Wednesday, August 28, 2013

How Dangote Plans to Finance Refinery, Petrochemical Project

Dangote Industries Limited (DIL) is set to sign a $3.3 billion
termloan agreement with a consortium of local and foreign banks on
September 4 in Abuja for the construction of a 400,000 barrels per day
(b/d) refinery, petrochemical and fertiliser complex that will cost
the Nigerian conglomerate $9.05 billion to construct.
Confirming this Tuesday, Chairman of DIL, Alhaji Aliko Dangote,
informed THISDAY that the signing of the syndicated facility would be
done with a group of banks comprising Standard Chartered Bank,
Standard Bank of South Africa and local commercial banks. He said most
of the $3.3 billion would be provided by Nigerian banks.
Giving a breakdown of the cost of the project, he said DIL would be
bringing $3.5 billion as its equity contribution, the banks -$3.3
billion, while export credit agencies and development finance
institutions would provide $2.25 billion to construct the multibillion
dollar complex, which will be first of its kind in Nigeriaand the
largest in Africa.
He said on completion in 2016, the 400,000b/d refinery would produce
the equivalent of 20 million metric tonnes of petroleum products
comprising gasoline (commonly known as petrol), diesel, aviation
fuel/kerosene, some fuel oil and heavy distillates such as flury,
which he explained is a raw material for carbon black that can be used
for the production of tyres.
The petrochemical plant will produce polypropylene for industries
while the fertiliser facility will produce 2.75 million metric tonnes
of urea and ammonia for the agriculture sector.
Dangote revealed that the contract for the refinery and petrochemical
plant had been awarded to UOP, a subsidiary of Honeywell
International, a Fortune 500 company and US-based conglomerate that
specialises in consumer products, engineering services and aerospace
The project manager for the refinery and petrochemical plant is India
Engineers Limited, an Indian government-owned company credited with
the setting up of refineries in India, he said.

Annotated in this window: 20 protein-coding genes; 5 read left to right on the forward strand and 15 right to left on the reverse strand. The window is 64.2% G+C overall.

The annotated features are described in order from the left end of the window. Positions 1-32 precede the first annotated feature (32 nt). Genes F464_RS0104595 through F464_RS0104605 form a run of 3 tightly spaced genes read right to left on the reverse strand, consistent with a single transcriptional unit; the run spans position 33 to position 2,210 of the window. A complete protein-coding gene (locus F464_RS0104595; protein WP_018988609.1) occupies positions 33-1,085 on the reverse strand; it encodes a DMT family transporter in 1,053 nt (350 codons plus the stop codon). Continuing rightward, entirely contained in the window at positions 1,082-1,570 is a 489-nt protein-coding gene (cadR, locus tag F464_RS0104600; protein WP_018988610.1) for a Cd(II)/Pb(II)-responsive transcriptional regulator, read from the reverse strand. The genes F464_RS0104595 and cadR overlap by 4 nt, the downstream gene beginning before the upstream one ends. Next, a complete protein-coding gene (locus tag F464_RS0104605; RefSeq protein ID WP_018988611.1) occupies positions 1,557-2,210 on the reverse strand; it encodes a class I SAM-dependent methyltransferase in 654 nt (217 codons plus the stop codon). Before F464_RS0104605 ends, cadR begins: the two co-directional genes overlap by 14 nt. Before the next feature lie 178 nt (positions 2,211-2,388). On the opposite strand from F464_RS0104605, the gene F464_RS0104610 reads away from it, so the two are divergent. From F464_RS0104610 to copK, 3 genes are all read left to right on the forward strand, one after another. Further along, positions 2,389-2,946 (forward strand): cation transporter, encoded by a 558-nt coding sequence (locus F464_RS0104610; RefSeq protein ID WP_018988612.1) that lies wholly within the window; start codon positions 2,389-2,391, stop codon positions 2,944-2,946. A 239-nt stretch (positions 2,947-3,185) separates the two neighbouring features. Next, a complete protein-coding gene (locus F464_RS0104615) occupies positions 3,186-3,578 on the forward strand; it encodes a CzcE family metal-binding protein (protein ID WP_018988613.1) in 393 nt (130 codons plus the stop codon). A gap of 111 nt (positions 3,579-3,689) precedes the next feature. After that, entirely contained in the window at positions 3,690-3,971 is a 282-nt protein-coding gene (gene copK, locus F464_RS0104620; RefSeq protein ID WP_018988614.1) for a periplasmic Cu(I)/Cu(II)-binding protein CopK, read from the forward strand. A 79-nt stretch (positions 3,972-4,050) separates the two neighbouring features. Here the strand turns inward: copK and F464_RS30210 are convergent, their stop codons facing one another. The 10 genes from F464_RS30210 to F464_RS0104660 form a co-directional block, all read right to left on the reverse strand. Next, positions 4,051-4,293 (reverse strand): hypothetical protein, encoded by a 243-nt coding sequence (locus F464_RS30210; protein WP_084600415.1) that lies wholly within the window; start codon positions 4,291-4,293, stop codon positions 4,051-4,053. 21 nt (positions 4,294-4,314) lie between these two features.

He added that the contract for the fertiliser plant had been awarded
to oil and gas contractor, Saipem, a subsidiary of Italy's Eni, which
already has a presence in Nigeria.
He said DIL was in the process of getting the refinery licence for the
project that would be located in the Olokola LNG (OKLNG) Free Trade
Zone in Ogun and Ondo States.
On concerns that the subsidy regime in the Nigerian economy might
hamper his investment in a refining plant, Dangote said petroleum
products produced from the facility would be sold at the same price as
other refineries worldwide.
"We have no intention of selling our products at subsidised
prices;after all, when NNPC and oil marketers import petroleum
products they do not go and procure at a subsidised price.
"They buy at the going rate and import it into the country, then sell
at below cost. That is why the government makes up the differences. So
we will be selling our products like any other refinery to oil
marketers in domestic and sub-Saharan African markets. They in turn
can collect the subsidy from government," Dangote said.
He explained that the refinery/petrochemical/fertiliser complex would
provide value added services to the Nigerian economy and create
thousands of jobs that are currently being exported to othercountries
because of the fuel importation regime.
"This is an opportunity to create value and is another way of
diversifying our economic base, as we move to counter the threat posed
by massive discoveries of shale oil in the US and other parts of the
world," he said.

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